Adjusted underlying earnings (EBITDA) fell to $91.6mln in the six months through June from US$166.2mln the same period a year ago.
Revenue dropped 15% to US$333.4mln from US$391.6mln last year.
Production continues to slide
Production decreased 41% to 254,759 ounces from 428,203 ounces and gold sales were broadly in line with output.
The company scaled back operations at it two of its three mines in Tanzania - Bulyanhulu and Buzwagi – after the government banned it from exporting gold and copper concentrates.
Acacia’s majority owner Barrick Gold has been negotiating with the Tanzanian government to lift the ban.
Since the ban does not apply to gold doré bars, the miner expects this to account for all of its gold production in 2018.
RBC Capital Markets said while the results are likely to disappoint the market today it notes that first half EBITDA sits at 50% of the full year consensus forecast and 52% of its own estimate for the year.
It added: "With uncertainty in Tanzania high and no visibility on when or what type of outcome there may be we reiterate our sector perform, speculative risk rating."
Acacia generates free cash flow for the first time since 2016
Despite the declines in earnings, revenues and production, Acacia said it generated free cash flow of US$14mln in the second quarter for the first time since 2016.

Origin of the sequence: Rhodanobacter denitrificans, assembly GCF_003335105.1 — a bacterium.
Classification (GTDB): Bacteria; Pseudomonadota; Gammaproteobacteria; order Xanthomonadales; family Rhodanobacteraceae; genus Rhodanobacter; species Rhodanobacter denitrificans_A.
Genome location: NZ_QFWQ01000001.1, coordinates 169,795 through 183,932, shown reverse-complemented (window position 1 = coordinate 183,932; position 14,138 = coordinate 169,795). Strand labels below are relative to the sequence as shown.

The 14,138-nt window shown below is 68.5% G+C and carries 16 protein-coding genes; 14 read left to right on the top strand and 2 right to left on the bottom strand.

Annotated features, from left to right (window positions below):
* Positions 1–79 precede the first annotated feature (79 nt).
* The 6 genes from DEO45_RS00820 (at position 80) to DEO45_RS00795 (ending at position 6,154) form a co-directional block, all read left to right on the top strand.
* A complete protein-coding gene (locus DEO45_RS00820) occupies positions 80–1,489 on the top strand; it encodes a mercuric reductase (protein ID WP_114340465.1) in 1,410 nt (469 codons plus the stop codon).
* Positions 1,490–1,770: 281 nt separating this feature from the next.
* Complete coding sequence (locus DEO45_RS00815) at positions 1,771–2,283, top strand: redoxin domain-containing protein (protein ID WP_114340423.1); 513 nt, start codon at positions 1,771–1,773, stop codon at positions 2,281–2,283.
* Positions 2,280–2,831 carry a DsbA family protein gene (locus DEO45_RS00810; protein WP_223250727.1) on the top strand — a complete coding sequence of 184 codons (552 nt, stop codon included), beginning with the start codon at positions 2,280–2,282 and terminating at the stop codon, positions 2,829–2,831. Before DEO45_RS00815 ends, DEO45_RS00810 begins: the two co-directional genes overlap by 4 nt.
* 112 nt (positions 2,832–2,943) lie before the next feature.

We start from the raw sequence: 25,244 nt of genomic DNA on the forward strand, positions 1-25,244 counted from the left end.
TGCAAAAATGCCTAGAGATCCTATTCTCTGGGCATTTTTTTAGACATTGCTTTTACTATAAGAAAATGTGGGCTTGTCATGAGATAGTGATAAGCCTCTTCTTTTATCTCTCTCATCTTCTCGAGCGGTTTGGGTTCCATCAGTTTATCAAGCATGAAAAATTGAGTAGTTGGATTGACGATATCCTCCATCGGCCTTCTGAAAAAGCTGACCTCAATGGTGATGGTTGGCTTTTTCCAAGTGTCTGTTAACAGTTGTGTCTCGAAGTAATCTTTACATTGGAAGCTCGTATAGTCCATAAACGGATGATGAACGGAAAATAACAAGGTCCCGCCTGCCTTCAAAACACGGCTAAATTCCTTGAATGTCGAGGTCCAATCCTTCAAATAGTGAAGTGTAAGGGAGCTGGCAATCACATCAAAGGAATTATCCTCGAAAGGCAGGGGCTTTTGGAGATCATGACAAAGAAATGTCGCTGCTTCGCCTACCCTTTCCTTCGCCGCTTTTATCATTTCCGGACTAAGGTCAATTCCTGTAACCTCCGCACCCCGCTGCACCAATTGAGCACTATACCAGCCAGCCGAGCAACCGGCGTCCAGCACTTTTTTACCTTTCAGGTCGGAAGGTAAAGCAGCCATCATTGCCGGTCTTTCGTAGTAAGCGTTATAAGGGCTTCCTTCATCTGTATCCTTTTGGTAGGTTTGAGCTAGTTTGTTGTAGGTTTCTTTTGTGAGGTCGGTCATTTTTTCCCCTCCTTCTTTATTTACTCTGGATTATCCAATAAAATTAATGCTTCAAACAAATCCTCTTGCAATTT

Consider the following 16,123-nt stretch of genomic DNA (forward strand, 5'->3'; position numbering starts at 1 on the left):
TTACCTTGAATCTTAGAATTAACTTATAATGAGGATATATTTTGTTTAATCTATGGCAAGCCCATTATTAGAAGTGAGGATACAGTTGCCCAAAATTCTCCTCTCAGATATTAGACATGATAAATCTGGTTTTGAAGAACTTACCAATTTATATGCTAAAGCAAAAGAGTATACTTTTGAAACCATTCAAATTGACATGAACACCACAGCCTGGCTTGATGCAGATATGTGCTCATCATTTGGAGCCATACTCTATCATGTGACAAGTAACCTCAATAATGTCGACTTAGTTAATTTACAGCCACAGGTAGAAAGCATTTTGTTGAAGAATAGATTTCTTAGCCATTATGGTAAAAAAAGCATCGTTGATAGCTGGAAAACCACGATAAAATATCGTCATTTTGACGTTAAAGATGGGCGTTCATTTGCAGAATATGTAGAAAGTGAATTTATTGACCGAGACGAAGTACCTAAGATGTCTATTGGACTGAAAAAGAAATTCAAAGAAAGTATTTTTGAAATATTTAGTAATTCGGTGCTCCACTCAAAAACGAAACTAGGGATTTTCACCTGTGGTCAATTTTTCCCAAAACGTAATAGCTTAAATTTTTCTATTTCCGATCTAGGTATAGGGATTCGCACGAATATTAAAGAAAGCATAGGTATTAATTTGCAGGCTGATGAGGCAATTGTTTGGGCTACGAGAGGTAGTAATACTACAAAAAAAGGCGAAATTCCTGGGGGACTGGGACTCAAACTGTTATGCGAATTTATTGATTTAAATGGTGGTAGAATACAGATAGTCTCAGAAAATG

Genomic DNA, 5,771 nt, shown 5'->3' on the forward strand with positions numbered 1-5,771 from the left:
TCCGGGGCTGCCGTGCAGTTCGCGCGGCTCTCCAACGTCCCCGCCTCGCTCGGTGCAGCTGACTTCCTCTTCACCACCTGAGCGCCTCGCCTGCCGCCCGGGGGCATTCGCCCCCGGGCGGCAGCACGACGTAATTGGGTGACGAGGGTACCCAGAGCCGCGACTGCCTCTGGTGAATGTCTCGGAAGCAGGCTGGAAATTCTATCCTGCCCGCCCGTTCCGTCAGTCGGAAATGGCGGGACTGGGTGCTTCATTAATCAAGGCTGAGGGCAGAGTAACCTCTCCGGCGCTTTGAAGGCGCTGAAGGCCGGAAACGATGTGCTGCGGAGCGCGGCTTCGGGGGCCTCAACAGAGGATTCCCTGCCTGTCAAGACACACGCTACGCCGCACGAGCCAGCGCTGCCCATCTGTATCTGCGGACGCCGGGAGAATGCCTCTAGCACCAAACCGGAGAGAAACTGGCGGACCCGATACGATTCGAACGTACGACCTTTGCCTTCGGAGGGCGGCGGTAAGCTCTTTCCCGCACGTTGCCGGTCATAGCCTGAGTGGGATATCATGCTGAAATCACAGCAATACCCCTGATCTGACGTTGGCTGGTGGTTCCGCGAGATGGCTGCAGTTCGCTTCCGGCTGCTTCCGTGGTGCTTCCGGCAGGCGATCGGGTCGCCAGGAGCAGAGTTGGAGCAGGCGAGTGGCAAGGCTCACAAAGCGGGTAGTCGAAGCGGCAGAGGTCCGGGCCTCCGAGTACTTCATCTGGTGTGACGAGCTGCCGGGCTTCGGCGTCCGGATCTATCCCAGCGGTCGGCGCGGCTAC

“The changes we made to the business in late 2017 have delivered the desired results, helping to return the group to free cash generation for the first time since the fourth quarter of 2016 and we are on track to achieve the top end of our production guidance range of 435,000-475,000 ounces for 2018 at an AISC of US$935-985 per ounce,” said interim chief executive Peter Geleta.
“Following the stability we have brought to the business during the last six months, our priority remains on optimising performance across all areas of our operations as we manage through the current uncertainty in the operating environment and the on-going disputes with the Government of Tanzania.
“By continuing to be resilient, managing our costs and working to our mine plans, we are addressing what we can control and will look to deliver value for all of our stakeholders.”
Shares fell 4.8% to 111p each.
Liberum said cashflow was flattered by US$45mln of proceeds from the disposal of its 2% net smelter royalty in the Hounde gold mine in West Africa a ndwithout which the cash pile would actually have fallen.